Regular attendance and participation in classes are essential for success in and are completion requirements for courses at CCV. A student's failure to meet attendance requirements as specified in course descriptions will normally result in a non-satisfactory grade.

  • In general, missing more than 20% of a course due to absences, lateness or early departures may jeopardize a student's ability to earn a satisfactory final grade.
  • Attending an on-ground or synchronous course means a student appeared in the live classroom for at least a meaningful portion of a given class meeting. Attending an online course means a student posted a discussion forum response, completed a quiz or attempted some other academically required activity. Simply viewing a course item or module does not count as attendance.
  • Meeting the minimum attendance requirement for a course does not mean a student has satisfied the academic requirements for participation, which require students to go above and beyond simply attending a portion of the class. Faculty members will individually determine what constitutes participation in each course they teach and explain in their course descriptions how participation factors into a student's final grade.

Participation Expectations

Course Participation Expectations

Most of the communication that takes place in this course will be asynchronous and will occur in discussion forums. These discussion forums are a 'classroom' space in which information can be seen by everyone registered for the course. If students need to communicate privately with the instructor or vice versa, CCV email will be used for such purposes.

Given the nature of academia, all written communication in this course should be made in proper English. As such, written communication should not include short hand or abbreviations (as is used when texting), slang or profanity. Students should read over and check all written course contributions before submitting them, in an effort to remove spelling and grammatical mistakes, and communicate clearly. All course participation should also be considered and respectful. Discussions typically benefit from diversity of opinion, but when disagreement does occur, this should not become personal and hurtful in nature. For example, to disagree with something another in the class has said by proposing an alternative argument is absolutely fine. To disagree by simply saying their argument is 'stupid' (or worse still, that they are 'stupid'), would not be.

Course Participation Grading

Weekly discussion forums will be a central and important component of this course. Students should expect to spent significant time thinking about and writing their own posts, as well as reading and responding to other people's. Students are expected to read all posts made in the course discussion forums. Students are also expected to make at least 6 contributions to the discussion forums each week and post on at least 2 different days during any given week, with their first contribution occurring before the end of Friday. This convention is important, because effective dialogue can only proceed if students post early in the week and then check back in on discussions subsequently.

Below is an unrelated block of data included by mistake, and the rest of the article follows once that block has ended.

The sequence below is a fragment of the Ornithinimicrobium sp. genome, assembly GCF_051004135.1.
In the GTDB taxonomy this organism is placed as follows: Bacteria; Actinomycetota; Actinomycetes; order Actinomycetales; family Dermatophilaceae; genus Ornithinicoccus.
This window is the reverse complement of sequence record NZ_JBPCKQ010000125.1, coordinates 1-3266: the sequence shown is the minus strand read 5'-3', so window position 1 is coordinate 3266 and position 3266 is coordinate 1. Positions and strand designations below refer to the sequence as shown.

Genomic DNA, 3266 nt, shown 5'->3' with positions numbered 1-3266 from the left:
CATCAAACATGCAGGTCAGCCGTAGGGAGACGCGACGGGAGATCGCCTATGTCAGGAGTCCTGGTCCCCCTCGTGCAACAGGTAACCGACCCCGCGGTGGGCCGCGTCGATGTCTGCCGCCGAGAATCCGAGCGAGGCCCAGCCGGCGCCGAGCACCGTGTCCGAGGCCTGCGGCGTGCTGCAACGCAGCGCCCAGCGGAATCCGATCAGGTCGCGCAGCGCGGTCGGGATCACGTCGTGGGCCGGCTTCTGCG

When posting, students are expected to write in complete sentences using proper English. Please proof posts to remove spelling and grammatical mistakes before submitting them to a discussion forum. Posts should be written in the student's own words (copying and pasting sections of text written by another person into a discussion forum without indicating you are using direct quotation, will be considered plagiarism.)

For each weekly module of the course, students will be given a participation score from 0 to 10 for their contributions to that week's discussion forums. The average of these scores at the end of the semester will generate a student's overall course participation grade, which makes up 40% of the final course grade. Detailed guidelines on how participation grades will be awarded, will be provided in a separate document that will be posted in the 'Course resources' module in the online course site.

Missing & Late Work Policy

Late Work Policy:

Extensions for late posting in discussion forums will be granted only in extenuating circumstances. Students who know that they will not have course access for any given week should make arrangements with their instructor in advance to complete assignments and participation requirements prior to the absence. Evaluated assignments that are submitted late and where no extension has been granted prior to the deadline, may still be accepted as the instructor's discretion, but will be assessed a 'missed deadline' penalty. This will begin as a 5% penalty, which will increase by a further 1% for each subsequent day that the assignment is overdue, capping at a 25%.

Accessibility Services for Students with Disabilities:

CCV strives to mitigate barriers to course access for students with documented disabilities. To request accommodations, please
  1. Provide disability documentation to the Accessibility Coordinator at your academic center. https://ccv.edu/discover-resources/students-with-disabilities/
  2. Request an appointment to meet with accessibility coordinator to discuss your request and create an accommodation plan.
  3. Once created, students will share the accommodation plan with faculty. Please note, faculty cannot make disability accommodations outside of this process.

Academic Integrity

CCV has a commitment to honesty and excellence in academic work and expects the same from all students. Academic dishonesty, or cheating, can occur whenever you present -as your own work- something that you did not do. You can also be guilty of cheating if you help someone else cheat. Being unaware of what constitutes academic dishonesty (such as knowing what plagiarism is) does not absolve a student of the responsibility to be honest in his/her academic work. Academic dishonesty is taken very seriously and may lead to dismissal from the College.